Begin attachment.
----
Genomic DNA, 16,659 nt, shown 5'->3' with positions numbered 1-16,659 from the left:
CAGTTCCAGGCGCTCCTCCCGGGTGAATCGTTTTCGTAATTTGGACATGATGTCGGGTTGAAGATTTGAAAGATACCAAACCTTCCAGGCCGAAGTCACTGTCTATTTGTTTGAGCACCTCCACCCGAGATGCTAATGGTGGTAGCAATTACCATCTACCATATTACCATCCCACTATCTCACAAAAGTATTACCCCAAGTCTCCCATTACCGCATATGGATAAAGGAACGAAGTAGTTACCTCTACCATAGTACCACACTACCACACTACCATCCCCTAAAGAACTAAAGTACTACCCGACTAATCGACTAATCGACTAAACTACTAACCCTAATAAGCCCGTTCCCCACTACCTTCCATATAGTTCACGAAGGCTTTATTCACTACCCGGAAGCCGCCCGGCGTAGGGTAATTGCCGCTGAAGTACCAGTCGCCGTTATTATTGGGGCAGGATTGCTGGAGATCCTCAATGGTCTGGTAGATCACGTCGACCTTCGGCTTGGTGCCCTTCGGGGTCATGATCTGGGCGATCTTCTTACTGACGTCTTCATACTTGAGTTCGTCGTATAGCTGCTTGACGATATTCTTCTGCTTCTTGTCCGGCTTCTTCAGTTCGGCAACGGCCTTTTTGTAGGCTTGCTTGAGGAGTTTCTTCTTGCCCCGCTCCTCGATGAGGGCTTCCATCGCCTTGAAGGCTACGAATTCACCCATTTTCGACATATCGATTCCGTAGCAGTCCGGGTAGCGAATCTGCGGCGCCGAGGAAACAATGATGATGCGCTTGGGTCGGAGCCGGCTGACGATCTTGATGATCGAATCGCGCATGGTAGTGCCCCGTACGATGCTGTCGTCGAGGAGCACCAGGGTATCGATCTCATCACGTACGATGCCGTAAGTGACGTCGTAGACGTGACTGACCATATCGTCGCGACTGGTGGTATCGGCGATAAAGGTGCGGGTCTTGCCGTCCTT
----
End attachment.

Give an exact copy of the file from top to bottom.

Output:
Genomic DNA, 16,659 nt, shown 5'->3' with positions numbered 1-16,659 from the left:
CAGTTCCAGGCGCTCCTCCCGGGTGAATCGTTTTCGTAATTTGGACATGATGTCGGGTTGAAGATTTGAAAGATACCAAACCTTCCAGGCCGAAGTCACTGTCTATTTGTTTGAGCACCTCCACCCGAGATGCTAATGGTGGTAGCAATTACCATCTACCATATTACCATCCCACTATCTCACAAAAGTATTACCCCAAGTCTCCCATTACCGCATATGGATAAAGGAACGAAGTAGTTACCTCTACCATAGTACCACACTACCACACTACCATCCCCTAAAGAACTAAAGTACTACCCGACTAATCGACTAATCGACTAAACTACTAACCCTAATAAGCCCGTTCCCCACTACCTTCCATATAGTTCACGAAGGCTTTATTCACTACCCGGAAGCCGCCCGGCGTAGGGTAATTGCCGCTGAAGTACCAGTCGCCGTTATTATTGGGGCAGGATTGCTGGAGATCCTCAATGGTCTGGTAGATCACGTCGACCTTCGGCTTGGTGCCCTTCGGGGTCATGATCTGGGCGATCTTCTTACTGACGTCTTCATACTTGAGTTCGTCGTATAGCTGCTTGACGATATTCTTCTGCTTCTTGTCCGGCTTCTTCAGTTCGGCAACGGCCTTTTTGTAGGCTTGCTTGAGGAGTTTCTTCTTGCCCCGCTCCTCGATGAGGGCTTCCATCGCCTTGAAGGCTACGAATTCACCCATTTTCGACATATCGATTCCGTAGCAGTCCGGGTAGCGAATCTGCGGCGCCGAGGAAACAATGATGATGCGCTTGGGTCGGAGCCGGCTGACGATCTTGATGATCGAATCGCGCATGGTAGTGCCCCGTACGATGCTGTCGTCGAGGAGCACCAGGGTATCGATCTCATCACGTACGATGCCGTAAGTGACGTCGTAGACGTGACTGACCATATCGTCGCGACTGGTGGTATCGGCGATAAAGGTGCGGGTCTTGCCGTCCTT